Bahamas Sinkhole Yields Fossil Treasure Trove
By Jennifer Viegas, Discovery.com
Dec 4, 2007 - 8:53:05 AM
Image courtesy of PNAS/National Academy of Sciences (Copyright 2007)
According to Discovery.com on Dec. 3, 2007 -- "Divers exploring a water-filled sinkhole in the Bahama Islands recently recovered one of the world's largest and most pristinely preserved collections of animal and plant
from a tropical island.
Like a time machine, the fossils reveal in stages what ecosystems were like on the island of Abaco from periods between 12,000 to 1,000 years ago.
"Their ultra-high quality of preservation puts the fossils in a category all their own," David Steadman, who led the project and is curator of ornithology at the
Florida Museum of Natural History
, told Discovery News.
"The potential for future analysis involves physical as well as chemical analysis," he added before explaining that stable isotopes, or atomic particles, can show what certain species ate, allowing scientists to reconstruct entire ecosystems.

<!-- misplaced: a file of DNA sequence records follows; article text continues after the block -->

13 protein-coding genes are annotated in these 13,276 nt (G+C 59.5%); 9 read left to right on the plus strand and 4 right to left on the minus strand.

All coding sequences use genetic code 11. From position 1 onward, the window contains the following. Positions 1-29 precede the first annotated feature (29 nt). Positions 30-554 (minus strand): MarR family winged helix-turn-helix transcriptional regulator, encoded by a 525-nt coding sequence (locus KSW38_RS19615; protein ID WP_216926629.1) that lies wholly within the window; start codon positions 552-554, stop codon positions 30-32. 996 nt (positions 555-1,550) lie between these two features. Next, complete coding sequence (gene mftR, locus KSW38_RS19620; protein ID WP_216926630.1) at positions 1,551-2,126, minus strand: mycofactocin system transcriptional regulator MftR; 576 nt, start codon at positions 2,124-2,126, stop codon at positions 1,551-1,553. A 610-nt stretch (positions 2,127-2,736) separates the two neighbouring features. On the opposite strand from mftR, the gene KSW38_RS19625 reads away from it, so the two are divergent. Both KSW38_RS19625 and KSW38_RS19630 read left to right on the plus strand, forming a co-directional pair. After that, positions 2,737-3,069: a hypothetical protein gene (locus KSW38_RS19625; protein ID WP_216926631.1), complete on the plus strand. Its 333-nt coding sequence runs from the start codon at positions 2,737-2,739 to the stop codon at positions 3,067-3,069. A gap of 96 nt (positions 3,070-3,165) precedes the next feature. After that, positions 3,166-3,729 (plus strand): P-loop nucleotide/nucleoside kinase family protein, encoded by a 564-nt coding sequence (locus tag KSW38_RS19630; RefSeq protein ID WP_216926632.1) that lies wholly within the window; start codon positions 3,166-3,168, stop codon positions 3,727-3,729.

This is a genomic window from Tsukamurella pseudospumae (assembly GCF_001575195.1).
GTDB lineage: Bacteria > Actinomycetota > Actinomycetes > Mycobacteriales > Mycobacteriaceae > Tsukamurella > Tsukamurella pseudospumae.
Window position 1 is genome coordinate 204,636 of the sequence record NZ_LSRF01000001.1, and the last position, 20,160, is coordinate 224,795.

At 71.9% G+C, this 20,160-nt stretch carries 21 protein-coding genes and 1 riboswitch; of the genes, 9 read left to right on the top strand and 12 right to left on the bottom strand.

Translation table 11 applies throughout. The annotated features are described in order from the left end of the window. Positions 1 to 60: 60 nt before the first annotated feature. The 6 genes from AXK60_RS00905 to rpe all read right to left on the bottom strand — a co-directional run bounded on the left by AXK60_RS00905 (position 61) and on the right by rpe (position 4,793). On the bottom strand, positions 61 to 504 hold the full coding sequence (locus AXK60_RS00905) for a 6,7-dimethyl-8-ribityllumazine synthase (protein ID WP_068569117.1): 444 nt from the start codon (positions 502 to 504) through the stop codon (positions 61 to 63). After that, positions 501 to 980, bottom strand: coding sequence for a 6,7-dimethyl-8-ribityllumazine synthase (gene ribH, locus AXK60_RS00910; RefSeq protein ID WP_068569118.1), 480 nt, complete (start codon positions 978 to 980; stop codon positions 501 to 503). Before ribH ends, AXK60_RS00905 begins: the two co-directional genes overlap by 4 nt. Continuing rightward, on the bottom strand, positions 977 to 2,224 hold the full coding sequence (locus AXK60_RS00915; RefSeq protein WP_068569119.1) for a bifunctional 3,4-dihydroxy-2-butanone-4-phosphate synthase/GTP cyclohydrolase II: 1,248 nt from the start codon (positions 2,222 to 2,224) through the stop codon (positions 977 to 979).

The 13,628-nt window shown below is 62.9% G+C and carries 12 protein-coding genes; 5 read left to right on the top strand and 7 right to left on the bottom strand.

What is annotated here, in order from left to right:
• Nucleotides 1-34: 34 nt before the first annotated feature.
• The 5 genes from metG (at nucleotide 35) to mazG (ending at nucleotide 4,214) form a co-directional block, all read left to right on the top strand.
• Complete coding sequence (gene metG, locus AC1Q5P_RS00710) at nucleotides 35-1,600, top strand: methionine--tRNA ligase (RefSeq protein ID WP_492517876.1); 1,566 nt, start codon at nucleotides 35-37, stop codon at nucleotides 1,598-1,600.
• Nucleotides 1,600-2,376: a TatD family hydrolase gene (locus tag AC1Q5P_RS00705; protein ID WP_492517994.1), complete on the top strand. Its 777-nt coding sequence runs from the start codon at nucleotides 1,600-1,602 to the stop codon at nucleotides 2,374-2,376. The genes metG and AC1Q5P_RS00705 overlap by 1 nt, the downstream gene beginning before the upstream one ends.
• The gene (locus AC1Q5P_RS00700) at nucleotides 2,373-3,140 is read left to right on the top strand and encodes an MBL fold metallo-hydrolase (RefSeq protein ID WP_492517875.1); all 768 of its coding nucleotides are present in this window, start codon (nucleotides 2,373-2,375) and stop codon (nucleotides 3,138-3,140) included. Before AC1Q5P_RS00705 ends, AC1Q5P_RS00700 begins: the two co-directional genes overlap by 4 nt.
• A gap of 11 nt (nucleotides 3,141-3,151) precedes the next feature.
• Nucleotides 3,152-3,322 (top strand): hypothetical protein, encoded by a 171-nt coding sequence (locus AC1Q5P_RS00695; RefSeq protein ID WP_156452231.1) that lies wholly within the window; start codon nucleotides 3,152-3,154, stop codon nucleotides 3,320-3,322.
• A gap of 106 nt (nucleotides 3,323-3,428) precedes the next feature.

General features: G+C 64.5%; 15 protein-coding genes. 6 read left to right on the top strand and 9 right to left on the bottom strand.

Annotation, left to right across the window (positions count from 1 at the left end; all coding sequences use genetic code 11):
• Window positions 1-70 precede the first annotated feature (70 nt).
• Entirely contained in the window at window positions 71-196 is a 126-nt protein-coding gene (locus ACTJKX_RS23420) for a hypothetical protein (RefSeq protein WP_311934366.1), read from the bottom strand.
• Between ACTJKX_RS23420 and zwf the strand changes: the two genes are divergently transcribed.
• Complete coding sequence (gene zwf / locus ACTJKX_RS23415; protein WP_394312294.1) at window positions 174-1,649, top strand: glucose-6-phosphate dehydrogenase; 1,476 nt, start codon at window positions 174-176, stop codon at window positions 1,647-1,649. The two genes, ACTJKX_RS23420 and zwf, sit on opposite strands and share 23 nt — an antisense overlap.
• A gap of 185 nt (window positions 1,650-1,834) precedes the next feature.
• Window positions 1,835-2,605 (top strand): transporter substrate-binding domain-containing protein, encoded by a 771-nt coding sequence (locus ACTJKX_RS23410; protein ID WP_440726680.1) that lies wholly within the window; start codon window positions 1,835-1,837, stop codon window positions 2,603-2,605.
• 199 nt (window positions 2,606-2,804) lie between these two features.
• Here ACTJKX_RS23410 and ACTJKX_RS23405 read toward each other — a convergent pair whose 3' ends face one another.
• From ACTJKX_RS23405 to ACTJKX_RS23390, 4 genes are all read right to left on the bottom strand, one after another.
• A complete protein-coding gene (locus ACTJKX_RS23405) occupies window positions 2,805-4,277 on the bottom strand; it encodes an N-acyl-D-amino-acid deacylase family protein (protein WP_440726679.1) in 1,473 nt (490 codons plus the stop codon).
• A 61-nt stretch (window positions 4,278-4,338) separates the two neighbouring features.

The "blue hole," called Sawmill Sink, is a water-filled void in limestone bedrock that's open at the surface. The water, depleted of oxygen, necessitated special diving equipment and methods.
The divers wore "mixed gas rebreathers," closed-circuit devices that don't release exhaled air bubbles. This prevents bubbles from disturbing the site's unique water chemistry, while keeping the bubbles from whipping up clouds of bacterial mats, which could obscure visibility.
The fossils included two extinct species of tortoise. One specimen had three sets of healed bite marks from a Cuban crocodile that's now locally extinct in the Bahamas.
A particularly large group of fossils came from a part of the site known as "the owl roost."
"Owls cough up bony pellets and are extremely efficient accumulators of small vertebrates," Steadman explained.
Although no ancient owl was found at the roost, this part of the site yielded one species of lizard, three types of snakes, 25 species of birds and four bat species. Among the birds, one was a never before described extinct flightless rail. Four other locally extinct birds -- the Cooper's Gundlach 's hawk, the flicker, the cave swallow, and an eastern meadowlark -- were also recovered from the roost."
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